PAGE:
Three Small EVs Could Have Car-Phobic Youth Buyers on Their Side
Writing for Sunday’s New York Times last week, I compared three small electric cars, the Fiat 500e, the Chevrolet Spark EV and the Smart Electric Drive. They all had virtues but I declared the Spark the first-place finisher “by an electron.”
The 500e is a designer’s dream, and as cute as a bug. The Smart ED is made for fun in the sun, pioneering a potentially significant market for electric convertibles (especially since so many EVs are sold in California). But as I reported in the Times article, my daughter Delia’s enthusiasm for the Spark EV was fascinating—she hardly ever notices cars. If I drove home in a supercharged Duesenberg she’d take it in stride. She loved, of all things, the body-color painted dashboard. And the compact size really hit home.
What Young Car Buyers Want
Delia’s a high school senior, and she’s been driving for only a few months. If we were going to get her a car, she said, this would be the one. That’s good news for Chevy’s marketing plan, because they’re aiming the affordable Spark—in all its forms—at young drivers. In general, this is a segment that is somewhat turned off to buying cars at all, so it makes sense to find niches they’ll opt into. The electric car just might push their buttons, and the $199 to $239 a month lease prices don't hurt, either.
I guess I could compare the Spark EV to the 1962 Chevy Nova convertible I drove in high school, though the Spark has a much better infotainment system and the Chevy II was a prodigious polluter. GM knew how to build youth-appeal cars then, but it lost its mojo in the 70s, 80s and 90s.
The 500e, a rare beast on the east coast because of its California-only marketing plan, has a lot of potential appeal to young drivers, too. I took mine to a local high school as part of a show-and-tell on electric cars. The students swarmed over it, pronouncing it ultra-cool and an object of desire. “That’s what I’m talking about,” said one.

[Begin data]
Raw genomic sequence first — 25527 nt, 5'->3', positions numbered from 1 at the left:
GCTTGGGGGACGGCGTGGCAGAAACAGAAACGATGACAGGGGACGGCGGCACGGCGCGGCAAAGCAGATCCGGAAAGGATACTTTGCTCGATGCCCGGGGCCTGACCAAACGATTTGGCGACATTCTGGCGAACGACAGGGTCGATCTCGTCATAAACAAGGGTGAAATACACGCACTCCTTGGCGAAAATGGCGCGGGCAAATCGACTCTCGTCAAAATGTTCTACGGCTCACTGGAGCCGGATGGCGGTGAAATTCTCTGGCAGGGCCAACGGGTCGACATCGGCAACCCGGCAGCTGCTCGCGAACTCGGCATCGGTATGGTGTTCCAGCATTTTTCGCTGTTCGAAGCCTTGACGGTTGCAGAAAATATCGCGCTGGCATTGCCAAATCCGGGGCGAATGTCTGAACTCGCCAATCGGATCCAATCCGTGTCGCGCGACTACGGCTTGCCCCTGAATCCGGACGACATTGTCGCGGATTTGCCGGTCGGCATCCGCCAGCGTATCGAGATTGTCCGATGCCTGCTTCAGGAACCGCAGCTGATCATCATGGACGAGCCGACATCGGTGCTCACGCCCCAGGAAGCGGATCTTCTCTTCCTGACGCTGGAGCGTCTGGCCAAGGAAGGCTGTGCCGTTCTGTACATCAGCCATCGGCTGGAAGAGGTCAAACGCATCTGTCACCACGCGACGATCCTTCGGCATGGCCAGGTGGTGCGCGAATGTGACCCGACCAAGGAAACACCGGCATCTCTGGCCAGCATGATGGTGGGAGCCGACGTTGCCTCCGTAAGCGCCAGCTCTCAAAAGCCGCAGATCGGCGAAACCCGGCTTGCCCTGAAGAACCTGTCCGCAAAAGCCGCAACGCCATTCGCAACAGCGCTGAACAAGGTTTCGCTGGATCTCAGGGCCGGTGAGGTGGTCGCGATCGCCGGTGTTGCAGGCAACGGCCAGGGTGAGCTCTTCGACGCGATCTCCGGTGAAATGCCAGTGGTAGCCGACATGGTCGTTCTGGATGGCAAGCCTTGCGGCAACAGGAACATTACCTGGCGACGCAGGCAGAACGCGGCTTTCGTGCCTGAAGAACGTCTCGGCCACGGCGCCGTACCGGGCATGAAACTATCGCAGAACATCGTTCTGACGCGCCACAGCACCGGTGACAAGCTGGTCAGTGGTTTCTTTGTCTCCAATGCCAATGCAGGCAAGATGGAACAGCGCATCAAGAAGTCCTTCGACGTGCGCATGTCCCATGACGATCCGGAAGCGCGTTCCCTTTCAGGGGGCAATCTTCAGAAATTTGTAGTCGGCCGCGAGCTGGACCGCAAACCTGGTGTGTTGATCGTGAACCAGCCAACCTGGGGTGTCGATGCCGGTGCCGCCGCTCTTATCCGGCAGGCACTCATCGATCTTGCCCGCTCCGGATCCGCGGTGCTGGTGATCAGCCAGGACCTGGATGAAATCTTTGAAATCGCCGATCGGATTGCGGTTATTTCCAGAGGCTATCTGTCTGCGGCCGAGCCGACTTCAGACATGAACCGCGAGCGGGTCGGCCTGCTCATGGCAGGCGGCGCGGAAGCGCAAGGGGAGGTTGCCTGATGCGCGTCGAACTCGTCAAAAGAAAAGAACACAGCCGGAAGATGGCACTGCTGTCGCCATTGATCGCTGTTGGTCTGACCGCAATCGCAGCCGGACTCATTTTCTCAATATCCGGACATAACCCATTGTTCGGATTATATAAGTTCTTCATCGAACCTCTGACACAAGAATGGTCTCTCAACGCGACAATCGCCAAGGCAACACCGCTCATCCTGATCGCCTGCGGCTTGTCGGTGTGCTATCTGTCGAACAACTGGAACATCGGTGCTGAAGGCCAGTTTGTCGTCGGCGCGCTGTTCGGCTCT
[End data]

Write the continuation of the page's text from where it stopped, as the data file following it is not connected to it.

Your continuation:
The Smart ED, with its diminutive size and full-length sunroof/convertible top, is another potential youth car. Looking at forums, I get the sense that the EV version has sold to a lot of people in their 20s and 30s, who like the affordability as a starter electric. But Ken Kettenbeil, a Smart spokesman, said that buyers of the Smart (all kinds) are “defined by attitude and lifestyle rather than age and income.”
Expanding on this theme, a Zpryme survey a few months ago found that the age groups most likely to buy an EV in the next year are suburbanites in two age groups, 18-24 and 25-34. Daughter Delia fits into the first category.
The appeal of small cute electrics to younger buyers is important for a long-term vibrant future for EVs. In fact, it could be a critical factor in proving the federal government wrong in its prediction—via the U.S. Energy Information Administration Annual Energy Outlook report for 2014—that only 1 percent of total vehicle sales in the U.S. will be pure EVs in 2040, with another 1 percent for plug-in hybrids. That forecast seems completely pessimistic, especially considering California mandates that by 2040 will require 100 percent of passenger vehicles sold in the state to be either purely electric or hydrogen fuel cell. The groundwork for future mass appeal of EVs is being laid by the affordable youth-oriented electric cars available on the market today.
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